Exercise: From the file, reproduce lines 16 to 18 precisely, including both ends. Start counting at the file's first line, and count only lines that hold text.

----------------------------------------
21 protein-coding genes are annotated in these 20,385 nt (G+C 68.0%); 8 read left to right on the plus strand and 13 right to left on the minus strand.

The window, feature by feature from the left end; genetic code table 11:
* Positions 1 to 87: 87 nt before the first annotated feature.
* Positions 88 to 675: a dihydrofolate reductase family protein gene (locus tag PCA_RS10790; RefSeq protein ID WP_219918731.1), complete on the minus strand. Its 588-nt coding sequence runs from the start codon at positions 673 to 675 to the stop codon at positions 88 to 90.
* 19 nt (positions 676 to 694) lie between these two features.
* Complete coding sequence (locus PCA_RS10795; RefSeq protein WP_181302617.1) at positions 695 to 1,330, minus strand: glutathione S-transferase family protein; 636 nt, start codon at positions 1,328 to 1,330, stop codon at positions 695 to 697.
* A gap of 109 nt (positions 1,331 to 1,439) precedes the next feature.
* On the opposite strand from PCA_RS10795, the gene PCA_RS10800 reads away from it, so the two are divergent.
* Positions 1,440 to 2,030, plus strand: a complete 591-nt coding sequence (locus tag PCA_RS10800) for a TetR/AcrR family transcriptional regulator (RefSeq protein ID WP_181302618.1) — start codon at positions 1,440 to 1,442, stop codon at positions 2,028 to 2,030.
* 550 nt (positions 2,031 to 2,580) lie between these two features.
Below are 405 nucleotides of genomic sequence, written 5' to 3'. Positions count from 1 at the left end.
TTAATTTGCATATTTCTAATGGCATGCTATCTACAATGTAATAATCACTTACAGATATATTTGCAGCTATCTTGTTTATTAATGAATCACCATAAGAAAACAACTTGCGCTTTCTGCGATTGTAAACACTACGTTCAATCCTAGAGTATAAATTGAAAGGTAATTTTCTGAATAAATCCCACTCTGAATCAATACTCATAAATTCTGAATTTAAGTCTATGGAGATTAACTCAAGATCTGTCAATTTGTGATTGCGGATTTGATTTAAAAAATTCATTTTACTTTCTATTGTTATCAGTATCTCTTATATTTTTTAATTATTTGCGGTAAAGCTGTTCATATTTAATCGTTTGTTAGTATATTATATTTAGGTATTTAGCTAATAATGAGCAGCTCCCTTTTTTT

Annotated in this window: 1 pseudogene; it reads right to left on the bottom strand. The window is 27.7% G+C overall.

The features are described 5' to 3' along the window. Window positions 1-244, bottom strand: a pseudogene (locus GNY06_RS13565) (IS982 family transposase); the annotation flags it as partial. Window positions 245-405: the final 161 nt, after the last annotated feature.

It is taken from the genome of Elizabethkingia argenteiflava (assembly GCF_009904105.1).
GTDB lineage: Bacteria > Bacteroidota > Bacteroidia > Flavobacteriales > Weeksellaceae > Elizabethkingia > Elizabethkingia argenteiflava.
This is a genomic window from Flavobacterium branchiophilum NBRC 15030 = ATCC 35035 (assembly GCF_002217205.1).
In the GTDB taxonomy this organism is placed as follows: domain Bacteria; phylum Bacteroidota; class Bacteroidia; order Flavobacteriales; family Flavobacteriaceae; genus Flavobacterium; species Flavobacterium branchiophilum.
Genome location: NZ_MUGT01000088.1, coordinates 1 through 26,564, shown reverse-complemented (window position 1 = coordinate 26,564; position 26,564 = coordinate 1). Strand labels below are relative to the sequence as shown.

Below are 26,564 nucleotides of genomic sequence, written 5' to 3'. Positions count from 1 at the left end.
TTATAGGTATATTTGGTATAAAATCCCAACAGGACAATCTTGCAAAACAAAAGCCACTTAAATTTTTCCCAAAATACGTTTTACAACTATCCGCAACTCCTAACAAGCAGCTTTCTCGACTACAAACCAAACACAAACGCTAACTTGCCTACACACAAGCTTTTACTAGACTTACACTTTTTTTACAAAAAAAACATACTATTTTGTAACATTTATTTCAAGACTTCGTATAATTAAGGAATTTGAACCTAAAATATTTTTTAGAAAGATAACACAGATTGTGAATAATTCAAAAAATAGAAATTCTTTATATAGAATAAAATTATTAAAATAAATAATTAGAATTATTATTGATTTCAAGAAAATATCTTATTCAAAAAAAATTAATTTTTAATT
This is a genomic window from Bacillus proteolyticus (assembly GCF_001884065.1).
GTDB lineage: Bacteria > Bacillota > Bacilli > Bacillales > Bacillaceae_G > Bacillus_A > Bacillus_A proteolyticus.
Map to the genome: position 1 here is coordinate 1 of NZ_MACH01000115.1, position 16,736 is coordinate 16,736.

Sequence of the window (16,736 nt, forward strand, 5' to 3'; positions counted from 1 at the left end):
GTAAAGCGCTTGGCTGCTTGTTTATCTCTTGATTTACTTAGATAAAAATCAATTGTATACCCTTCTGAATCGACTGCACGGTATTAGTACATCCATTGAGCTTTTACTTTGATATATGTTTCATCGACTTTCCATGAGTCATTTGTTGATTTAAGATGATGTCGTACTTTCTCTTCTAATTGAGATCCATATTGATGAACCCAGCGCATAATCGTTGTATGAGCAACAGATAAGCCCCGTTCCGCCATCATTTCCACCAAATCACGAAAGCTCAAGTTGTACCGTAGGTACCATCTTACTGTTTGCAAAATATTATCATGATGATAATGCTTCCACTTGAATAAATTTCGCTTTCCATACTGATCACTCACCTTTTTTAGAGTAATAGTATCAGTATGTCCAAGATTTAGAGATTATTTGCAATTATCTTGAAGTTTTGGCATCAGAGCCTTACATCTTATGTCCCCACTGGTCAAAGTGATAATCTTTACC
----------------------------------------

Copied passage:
GTDB lineage: Bacteria > Bacteroidota > Bacteroidia > Flavobacteriales > Weeksellaceae > Elizabethkingia > Elizabethkingia argenteiflava.
This is a genomic window from Flavobacterium branchiophilum NBRC 15030 = ATCC 35035 (assembly GCF_002217205.1).
In the GTDB taxonomy this organism is placed as follows: domain Bacteria; phylum Bacteroidota; class Bacteroidia; order Flavobacteriales; family Flavobacteriaceae; genus Flavobacterium; species Flavobacterium branchiophilum.